Pedestrians walk past two homeless men sleeping at a bus stop on Massachusetts Avenue NW on Wednesday, January 8, 2015, in Washington. (Jahi Chikwendiu/The Washington Post)

Over the past half-decade, the District’s most touted program for easing family homelessness — an approach called “rapid rehousing” — has become the centerpiece of the city’s effort to move parents and children out of crowded shelters and into apartments. Officials laud the $31 million-a-year program as vital to their oft-stated goal of making homelessness “rare, brief and nonrecurring” in the nation’s capital.

Yet as the D.C. Council reviews Mayor Muriel E. Bowser’s budget proposal for the next fiscal year, several advocacy groups for the homeless have urged the council to block even a modest spending increase for family rapid rehousing. They argue that the program is failing and that officials are masking its problems with misleading statistics.

“For years, our organizations have witnessed the pain and trauma caused by this deeply flawed program,” they said in a letter to the council’s human services committee.

Under family rapid rehousing, the District provides temporary rent subsidies, typically for four months to a year, to homeless parents, allowing them to move into apartments with their children. The idea is to give them time to get back on their feet financially so they can keep the apartments after their subsidies are terminated.

The D.C. Department of Human Services contends that the program has an 85 percent success rate, but a new report from the Washington Legal Clinic for the Homeless calls that figure “an illusion.” In gentrified, high-rent Washington, with its critical shortage of affordable housing, the report says, a large number of families in the program wind up in apartments that are far too expensive for them to keep without rent subsidies.

The Budget Motor Inn on New York Ave. houses many homeless families. (Michael S. Williamson/The Washington Post)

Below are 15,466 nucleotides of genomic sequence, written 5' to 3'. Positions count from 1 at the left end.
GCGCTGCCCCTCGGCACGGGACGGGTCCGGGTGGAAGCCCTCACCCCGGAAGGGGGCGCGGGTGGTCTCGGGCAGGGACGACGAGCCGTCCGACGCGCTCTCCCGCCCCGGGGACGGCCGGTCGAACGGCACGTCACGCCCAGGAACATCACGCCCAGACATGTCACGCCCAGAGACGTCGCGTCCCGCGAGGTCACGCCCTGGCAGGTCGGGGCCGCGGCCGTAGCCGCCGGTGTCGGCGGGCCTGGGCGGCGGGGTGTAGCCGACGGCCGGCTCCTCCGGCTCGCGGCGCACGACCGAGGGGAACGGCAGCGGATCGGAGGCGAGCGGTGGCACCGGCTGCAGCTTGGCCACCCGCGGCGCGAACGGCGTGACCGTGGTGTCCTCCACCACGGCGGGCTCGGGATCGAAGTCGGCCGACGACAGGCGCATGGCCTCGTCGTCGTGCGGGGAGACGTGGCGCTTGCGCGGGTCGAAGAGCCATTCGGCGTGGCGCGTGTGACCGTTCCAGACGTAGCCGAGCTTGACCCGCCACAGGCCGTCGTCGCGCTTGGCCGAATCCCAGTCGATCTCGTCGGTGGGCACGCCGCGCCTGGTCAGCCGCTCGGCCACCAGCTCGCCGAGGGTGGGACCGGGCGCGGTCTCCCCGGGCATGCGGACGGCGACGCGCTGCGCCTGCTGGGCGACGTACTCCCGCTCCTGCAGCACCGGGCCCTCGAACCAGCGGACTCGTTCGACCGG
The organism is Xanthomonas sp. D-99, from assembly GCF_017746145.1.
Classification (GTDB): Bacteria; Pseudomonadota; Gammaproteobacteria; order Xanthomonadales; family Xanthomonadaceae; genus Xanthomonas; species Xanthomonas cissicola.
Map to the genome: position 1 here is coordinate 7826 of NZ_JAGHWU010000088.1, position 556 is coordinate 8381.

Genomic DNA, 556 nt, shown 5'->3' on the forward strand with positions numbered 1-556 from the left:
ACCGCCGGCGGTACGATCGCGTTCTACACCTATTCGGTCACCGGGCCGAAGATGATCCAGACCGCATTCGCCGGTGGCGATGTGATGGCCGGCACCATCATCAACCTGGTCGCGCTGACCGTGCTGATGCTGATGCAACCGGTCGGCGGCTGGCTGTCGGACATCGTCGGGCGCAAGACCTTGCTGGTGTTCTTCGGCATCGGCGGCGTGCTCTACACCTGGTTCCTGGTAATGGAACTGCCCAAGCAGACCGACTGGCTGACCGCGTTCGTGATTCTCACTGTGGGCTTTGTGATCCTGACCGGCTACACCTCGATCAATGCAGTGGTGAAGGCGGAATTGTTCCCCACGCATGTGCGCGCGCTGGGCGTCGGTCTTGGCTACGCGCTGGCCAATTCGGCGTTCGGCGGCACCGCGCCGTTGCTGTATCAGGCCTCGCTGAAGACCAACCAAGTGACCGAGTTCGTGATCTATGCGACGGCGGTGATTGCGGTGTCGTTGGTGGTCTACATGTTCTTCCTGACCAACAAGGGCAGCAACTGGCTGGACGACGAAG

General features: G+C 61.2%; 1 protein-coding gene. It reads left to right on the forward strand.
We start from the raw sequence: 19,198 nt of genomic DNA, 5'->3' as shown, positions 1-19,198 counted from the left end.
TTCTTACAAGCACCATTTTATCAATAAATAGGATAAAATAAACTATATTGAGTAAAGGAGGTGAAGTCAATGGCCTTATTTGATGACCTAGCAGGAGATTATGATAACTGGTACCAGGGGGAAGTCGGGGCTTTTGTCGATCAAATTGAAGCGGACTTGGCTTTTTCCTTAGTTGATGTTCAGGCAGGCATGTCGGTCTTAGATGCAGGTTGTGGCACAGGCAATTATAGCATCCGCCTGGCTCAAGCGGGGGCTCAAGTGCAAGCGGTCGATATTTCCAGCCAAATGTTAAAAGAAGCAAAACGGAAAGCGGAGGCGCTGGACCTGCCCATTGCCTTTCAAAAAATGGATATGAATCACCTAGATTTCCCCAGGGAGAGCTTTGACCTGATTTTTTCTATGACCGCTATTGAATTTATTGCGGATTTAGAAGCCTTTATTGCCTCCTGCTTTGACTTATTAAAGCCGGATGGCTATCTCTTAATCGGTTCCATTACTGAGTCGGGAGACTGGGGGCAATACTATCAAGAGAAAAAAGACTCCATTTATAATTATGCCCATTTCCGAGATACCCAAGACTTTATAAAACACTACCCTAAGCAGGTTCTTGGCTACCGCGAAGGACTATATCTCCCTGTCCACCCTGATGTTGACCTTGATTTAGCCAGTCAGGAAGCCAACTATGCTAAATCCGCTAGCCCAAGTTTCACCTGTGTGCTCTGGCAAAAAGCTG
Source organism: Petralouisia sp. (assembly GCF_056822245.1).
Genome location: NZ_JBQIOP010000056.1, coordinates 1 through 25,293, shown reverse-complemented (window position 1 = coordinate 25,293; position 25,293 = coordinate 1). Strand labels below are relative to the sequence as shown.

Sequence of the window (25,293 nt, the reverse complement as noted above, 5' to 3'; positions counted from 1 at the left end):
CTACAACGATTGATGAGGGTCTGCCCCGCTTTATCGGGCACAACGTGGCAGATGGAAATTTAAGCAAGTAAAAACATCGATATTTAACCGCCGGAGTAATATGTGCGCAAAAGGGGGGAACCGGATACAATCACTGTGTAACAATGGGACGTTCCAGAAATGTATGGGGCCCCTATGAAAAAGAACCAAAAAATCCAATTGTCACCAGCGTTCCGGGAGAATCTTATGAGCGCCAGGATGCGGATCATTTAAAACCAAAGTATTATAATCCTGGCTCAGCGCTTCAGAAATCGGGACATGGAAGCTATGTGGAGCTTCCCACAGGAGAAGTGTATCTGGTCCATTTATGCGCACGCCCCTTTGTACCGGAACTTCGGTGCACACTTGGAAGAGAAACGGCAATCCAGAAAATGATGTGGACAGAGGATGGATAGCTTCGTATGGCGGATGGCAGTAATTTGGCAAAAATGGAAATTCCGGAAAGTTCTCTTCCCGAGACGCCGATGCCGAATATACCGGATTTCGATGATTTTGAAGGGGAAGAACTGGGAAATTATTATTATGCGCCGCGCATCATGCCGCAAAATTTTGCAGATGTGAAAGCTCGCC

As a result, when the subsidies end, many of the families “go over the cliff,” plunging back into homelessness, according to the report, titled “Set Up To Fail.” It cites numerous other problems with the program, including lax case management, bureaucratic snarls, sudden subsidy cutoffs, inadequate tracking of families after they leave the program and weak rules that leave families in rapid rehousing at the mercy of “slumlords.”

After the report was released last week, four other organizations — Bread for the City, Children’s Law Center, D.C. Law Students in Court and the D.C. Legal Aid Society — joined the Washington Legal Clinic for the Homeless in calling for the program to be phased out, with the cost savings redirected to help create more long-term affordable housing.

From 2002 to 2013, the number of “low-cost” apartments renting for less than $800 monthly in the District fell about 42 percent, from more than 57,700 to 33,400, according to the D.C. Fiscal Policy Institute.

The advocacy groups said that the city, in the meantime, should make family rapid rehousing more workable by enacting an array of reforms suggested in the report.

“Our attorneys have worked with scores of families living with severe housing code violations, or facing eviction because their rapid rehousing subsidies ended and they could not afford the market rent,” the groups said in their letter. Instead of “setting families up for stable long-term housing,” the program “cycles many of them through short-term and often substandard housing before sending them right back into homelessness.”

In an interview, the District’s human services director, Laura Zeilinger, defended the Family Re-housing and Stabilization Program, as it is formally known. She called the report “misguided,” saying it is based largely on information from “a subset” of participants in family rapid rehousing “who are seeking legal help” from the groups “because they feel like something isn’t going well for them. It is not reflective of the entire program.”

The concept of rapid rehousing, which emerged nationally after the 2008 financial crisis, was introduced in the District in 2012 under Boswer’s predecessor and fellow Democrat, former mayor Vincent C. Gray. As of last week, 1,367 families with more than 4,000 children were taking part in the program, paying 40 to 60 percent of their incomes toward apartment rents. The D.C. government covers the rest of the cost.

A homeless man sits with his belongings on a sidewalk on August 24, 2016 in Washington. (Brendan Smialowski/AFP/Getty Images)